• Desire.  It is comparatively easy to acquire and to maintain persistence in pursuing the object of intense desire.
  • Self-reliance.  Belief in one’s ability to carry out a plan encourages one to follow the plan through with persistence.  (Self-reliance can be developed through the principle described in the chapter on autosuggestion.)
  • Definiteness of plans.  Organized plans, even though they may be weak and entirely impractical, encourage persistence.
  • Accurate knowledge.  Knowing that one’s plans are sound, based upon experience or observation, encourages persistence; “guessing” instead of “knowing” destroys persistence.
  • Cooperation. Sympathy ,understanding, and harmonious cooperation with others tend to develop persistence.
  • Willpower. The habit of concentrating one’s thoughts upon the building of plans for the attainment of a definite purpose leads to persistence.
  • Habit. Persistence is the direct result of habit. The mind absorbs and becomes a part of the daily experiences upon which it feeds.  Fear, the worse of all enemies, can be effectively cured by forced repetition of acts of courage.  Everyone who has seen active service in war knows this.

Think & Grow Rich by Napoleon Hill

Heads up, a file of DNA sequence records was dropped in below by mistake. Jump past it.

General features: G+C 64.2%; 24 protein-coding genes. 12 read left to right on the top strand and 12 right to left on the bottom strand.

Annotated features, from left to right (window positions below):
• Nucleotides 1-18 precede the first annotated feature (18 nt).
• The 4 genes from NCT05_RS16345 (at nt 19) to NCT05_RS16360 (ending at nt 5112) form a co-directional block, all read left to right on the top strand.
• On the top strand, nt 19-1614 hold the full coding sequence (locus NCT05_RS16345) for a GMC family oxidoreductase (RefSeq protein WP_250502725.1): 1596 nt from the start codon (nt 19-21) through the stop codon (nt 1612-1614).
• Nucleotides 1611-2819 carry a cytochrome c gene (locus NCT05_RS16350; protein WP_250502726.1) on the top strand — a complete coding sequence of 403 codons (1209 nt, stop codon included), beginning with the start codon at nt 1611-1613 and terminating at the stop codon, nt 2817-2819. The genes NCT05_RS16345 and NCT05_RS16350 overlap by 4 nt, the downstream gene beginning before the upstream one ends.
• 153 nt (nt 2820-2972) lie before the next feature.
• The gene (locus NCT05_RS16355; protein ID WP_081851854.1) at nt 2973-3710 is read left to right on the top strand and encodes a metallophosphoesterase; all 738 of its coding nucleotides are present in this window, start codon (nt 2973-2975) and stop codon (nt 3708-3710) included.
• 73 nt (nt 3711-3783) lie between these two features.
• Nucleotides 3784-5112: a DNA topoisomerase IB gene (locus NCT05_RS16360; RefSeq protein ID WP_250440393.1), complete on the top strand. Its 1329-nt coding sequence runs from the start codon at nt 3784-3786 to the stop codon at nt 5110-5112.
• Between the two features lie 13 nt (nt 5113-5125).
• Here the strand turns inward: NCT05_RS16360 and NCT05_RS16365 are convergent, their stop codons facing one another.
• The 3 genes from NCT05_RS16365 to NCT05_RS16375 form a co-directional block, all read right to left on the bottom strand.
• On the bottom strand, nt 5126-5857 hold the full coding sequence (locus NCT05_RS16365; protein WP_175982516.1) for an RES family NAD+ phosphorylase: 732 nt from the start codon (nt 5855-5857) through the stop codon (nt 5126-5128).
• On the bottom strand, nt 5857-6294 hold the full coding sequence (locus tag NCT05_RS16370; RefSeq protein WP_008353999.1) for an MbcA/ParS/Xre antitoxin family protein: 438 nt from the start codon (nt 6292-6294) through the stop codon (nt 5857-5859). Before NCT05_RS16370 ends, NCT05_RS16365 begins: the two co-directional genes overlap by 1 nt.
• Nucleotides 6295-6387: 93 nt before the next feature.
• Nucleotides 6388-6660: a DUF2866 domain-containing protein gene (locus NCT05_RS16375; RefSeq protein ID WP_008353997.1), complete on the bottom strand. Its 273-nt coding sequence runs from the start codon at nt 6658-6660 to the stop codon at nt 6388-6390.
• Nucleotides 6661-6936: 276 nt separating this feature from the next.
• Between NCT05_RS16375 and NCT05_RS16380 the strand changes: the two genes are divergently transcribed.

Great as always

PARALLAX:

By T’ai Carmenhide_behind_a_mask_by_Catliv, deviantART,  site: http://catliv.deviantart.com/art/hide-behind-a-mask-IV-187210592

“No one man can, for any considerable time, wear one face to himself, and another to the multitude, without finally getting bewildered as to which is the true one.” ~ Nathaniel Hawthorne

“To be nobody but myself—in a world which is doing its best, night and day, to make me somebody else—means to fight the hardest battle any human can fight, and never stop fighting. ~ e.e. cummings

“The privilege of a lifetime is to become who you truly are.” – C.G. Jung

Helene-DeutschIn 1944  Helen Deutsch—notably, the first psychoanalyst to specialize in women’s psychology—coined the term the “as if” self.

This concept was expanded upon and called the “false self” by D. W. Wincott  in 1960. “Other people’s expectations can become of overriding importance,” Wincott noted, “overlaying or contradicting the original sense of self, the one connected to the very roots of one’s being.” (“Our…